We all like teaching, and we wanted to create something that would be beneficial to younger students and help them with math in that in-between time from when most students can understand it with relative ease and the time when they’re happy with Cs.

What it does

It strives to reinforce or even teach middle schoolers Algebra I concepts through a storyline that will hold their attention. The goal was to make something more interactive and captivating than a cartoon tour guide who had no story or role than to guide the student through a series of exercises with visuals.

A synopsis of the plot: The player would receive a letter from their old friend, Cyra, a rather pushy, giddy, but generally amicable individual. The player visits Crya in her hometown of Southwald Pickering, with a meager population of ten. Various children about the town ask the player for help solving their Algebra I problems. Eventually, they begin to disclose that the player has been helping a relatively unknown mayor, who relatively keeps out of sight, even from his own citizens. As the player progresses through the Algebra I curriculum (and therefore, the story), they begin to realize many things, including that they have stayed far longer than intended, town members are missing, and that they must stop the mayor, who is building a diabolical contraption called the Gehenna Machination that will allow them to stay in power, no matter what the cost.

How we built it

We built it by learning Unity and C#. Three computer science majors brand new to Unity. We drew everything in the background and all of the assets. By manipulating the cameras and assets we were able to make a side scrolling 8th grade math practice game.

Challenges we ran into

I have never programmed in C# before. However, Unity mainly uses C# for its scripts, so it took a lot of time to learn the syntax and the functions of different GameObjects. There were a lot of issues surrounding the player’s model and camera angles.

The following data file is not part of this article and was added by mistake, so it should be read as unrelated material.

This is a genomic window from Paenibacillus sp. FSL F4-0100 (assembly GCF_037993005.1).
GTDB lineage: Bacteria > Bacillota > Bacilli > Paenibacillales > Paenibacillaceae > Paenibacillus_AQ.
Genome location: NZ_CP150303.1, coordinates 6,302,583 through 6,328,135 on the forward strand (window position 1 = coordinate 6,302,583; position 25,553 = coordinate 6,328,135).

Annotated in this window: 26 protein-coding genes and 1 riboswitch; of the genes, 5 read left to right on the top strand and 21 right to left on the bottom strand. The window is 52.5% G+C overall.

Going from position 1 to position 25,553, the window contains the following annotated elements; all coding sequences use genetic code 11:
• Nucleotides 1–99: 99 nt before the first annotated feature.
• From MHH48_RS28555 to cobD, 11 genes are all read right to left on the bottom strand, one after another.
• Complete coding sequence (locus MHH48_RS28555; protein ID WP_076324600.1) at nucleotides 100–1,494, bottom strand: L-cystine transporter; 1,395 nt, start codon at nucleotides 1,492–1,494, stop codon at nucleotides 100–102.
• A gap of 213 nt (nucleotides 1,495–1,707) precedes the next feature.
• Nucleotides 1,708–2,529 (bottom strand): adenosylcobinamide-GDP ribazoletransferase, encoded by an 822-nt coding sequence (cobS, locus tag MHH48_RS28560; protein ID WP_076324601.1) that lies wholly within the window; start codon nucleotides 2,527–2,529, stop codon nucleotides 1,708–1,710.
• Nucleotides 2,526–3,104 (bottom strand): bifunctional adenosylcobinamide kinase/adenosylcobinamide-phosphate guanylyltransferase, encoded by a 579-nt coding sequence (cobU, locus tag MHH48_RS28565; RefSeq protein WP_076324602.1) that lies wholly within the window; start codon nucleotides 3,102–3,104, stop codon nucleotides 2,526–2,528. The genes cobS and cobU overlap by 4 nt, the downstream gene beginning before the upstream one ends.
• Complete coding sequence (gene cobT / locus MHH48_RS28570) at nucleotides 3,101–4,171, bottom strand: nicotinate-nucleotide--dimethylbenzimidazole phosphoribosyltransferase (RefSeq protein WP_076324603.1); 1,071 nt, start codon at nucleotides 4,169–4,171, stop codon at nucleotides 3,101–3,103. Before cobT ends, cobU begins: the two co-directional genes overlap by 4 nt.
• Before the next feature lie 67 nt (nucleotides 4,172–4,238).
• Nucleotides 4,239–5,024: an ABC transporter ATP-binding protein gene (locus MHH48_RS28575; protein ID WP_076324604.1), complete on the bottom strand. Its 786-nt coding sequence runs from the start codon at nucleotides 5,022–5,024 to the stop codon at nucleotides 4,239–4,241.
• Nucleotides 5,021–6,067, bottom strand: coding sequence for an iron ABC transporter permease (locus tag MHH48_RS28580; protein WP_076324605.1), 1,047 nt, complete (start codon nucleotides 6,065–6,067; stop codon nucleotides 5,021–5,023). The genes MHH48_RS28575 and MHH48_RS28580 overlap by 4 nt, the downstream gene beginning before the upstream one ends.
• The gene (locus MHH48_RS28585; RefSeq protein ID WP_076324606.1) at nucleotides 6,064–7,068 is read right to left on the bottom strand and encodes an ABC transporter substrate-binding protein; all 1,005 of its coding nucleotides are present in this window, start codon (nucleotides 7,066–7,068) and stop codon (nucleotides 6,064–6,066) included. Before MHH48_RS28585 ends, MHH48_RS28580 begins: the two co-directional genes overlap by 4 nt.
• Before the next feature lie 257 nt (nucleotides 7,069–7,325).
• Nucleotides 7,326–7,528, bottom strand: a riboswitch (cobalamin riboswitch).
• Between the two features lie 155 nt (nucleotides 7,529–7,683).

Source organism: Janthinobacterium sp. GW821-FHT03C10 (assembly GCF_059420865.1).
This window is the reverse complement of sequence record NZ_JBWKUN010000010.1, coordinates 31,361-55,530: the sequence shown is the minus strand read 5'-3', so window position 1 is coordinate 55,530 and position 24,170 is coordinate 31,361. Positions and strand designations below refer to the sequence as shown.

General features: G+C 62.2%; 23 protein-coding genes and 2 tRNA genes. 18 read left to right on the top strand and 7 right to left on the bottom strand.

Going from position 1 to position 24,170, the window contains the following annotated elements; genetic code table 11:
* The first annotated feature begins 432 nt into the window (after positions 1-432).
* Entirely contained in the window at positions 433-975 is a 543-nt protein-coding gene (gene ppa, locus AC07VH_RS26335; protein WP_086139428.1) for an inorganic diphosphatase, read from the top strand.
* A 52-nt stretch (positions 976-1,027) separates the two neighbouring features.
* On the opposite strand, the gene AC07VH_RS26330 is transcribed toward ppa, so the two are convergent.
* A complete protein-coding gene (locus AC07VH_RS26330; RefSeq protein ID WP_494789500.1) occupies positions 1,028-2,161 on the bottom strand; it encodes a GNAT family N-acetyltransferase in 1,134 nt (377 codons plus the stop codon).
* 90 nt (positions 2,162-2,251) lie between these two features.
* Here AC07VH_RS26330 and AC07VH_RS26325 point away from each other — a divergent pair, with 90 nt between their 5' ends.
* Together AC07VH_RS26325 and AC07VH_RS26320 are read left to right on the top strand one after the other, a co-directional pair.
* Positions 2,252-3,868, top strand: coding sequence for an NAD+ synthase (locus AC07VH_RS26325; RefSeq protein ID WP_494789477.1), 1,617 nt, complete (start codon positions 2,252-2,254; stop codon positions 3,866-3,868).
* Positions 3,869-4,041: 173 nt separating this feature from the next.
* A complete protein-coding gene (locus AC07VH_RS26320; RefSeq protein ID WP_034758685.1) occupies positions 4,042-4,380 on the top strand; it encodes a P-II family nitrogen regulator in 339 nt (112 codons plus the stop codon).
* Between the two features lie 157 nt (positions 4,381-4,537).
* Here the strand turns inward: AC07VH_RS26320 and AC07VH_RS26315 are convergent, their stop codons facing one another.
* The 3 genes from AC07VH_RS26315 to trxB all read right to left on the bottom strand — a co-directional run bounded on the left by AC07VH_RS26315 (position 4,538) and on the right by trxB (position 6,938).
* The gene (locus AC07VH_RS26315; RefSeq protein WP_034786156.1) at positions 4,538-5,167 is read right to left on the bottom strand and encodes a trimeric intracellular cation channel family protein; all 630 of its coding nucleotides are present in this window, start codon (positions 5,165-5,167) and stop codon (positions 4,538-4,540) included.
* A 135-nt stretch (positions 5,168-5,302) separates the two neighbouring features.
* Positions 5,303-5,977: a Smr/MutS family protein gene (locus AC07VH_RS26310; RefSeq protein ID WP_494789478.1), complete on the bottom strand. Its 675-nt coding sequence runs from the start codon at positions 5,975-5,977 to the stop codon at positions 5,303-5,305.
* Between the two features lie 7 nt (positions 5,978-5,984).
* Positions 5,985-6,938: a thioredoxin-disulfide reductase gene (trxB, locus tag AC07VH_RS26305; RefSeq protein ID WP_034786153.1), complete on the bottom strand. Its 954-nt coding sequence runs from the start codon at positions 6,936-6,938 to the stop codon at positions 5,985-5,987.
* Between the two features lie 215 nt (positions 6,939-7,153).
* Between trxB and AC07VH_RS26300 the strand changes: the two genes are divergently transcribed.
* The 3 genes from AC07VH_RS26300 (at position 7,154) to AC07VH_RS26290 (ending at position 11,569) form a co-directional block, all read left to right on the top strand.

A smaller challenge lay in the fact that I (Audrey) was without a drawing tablet, which she normally uses to trace over scanned sketches, and thus, will have a transparent background. Drawing, coloring, and creating effects with a mouse initially proved to be far more awkward and cumbersome than imagined. I am still relatively inexperienced with digital art, typically having only translated simple sketches, and with much more time. Before finally figuring out how to select parts of a layer based on brightness in Medibang, I tried finding my way around GIMP 2.0 and Photoshop CS2, both which I found to be either overwhelming (being inexperienced with both) or outdated tutorials for what I was looking for.

Accomplishments that we're proud of

We finished a project at a hackathon to a reasonably demo-able level after having no prior experience and no fleshed out idea for our project until hours into the hackathon. We also made a pretty interesting story (if we’re allowed to say so ourselves) within an hour.

What we learned

We’ve learned the very basics of Unity and how to manipulate assets. Also how long it takes to create our own assets. I (Jerry & Jacob) also learned how to program in C#

What's next for Mystery of Southwald Pickering

We’re planning on continuing the project still in Unity, but with less rushed graphics. I (Audrey) hope to be able to fully sketch, ink, scan, and graphically translate the town and people in it with more professional tools.

The story already completely fleshed out, and the curriculum and problems for the storyline created. We hope to have an area in the game the player can return to for practice problems. Additionally, we hope to be able to incorporate short explanations and lessons before presenting the player with a problem such as this one, regarding order of operations:

“Have you heard of the order of operations? You’re going to need it to help me with this problem.” [ENTER/a break in text] “PEMDAS -- it’s an acronym to help you keep track of which operations in a series of operations are evaluated first. Parentheses, Exponents, Multiplication, Division, Addition, and Subtraction.” [ENTER/a break in text] “Do note: multiplication and division have equal priority and addition and subtraction have equal priority.” [ENTER/a break in text] “So that means that whichever comes first from left to right in the series of operations is evaluated first. You’ll see what I mean in a minute.”

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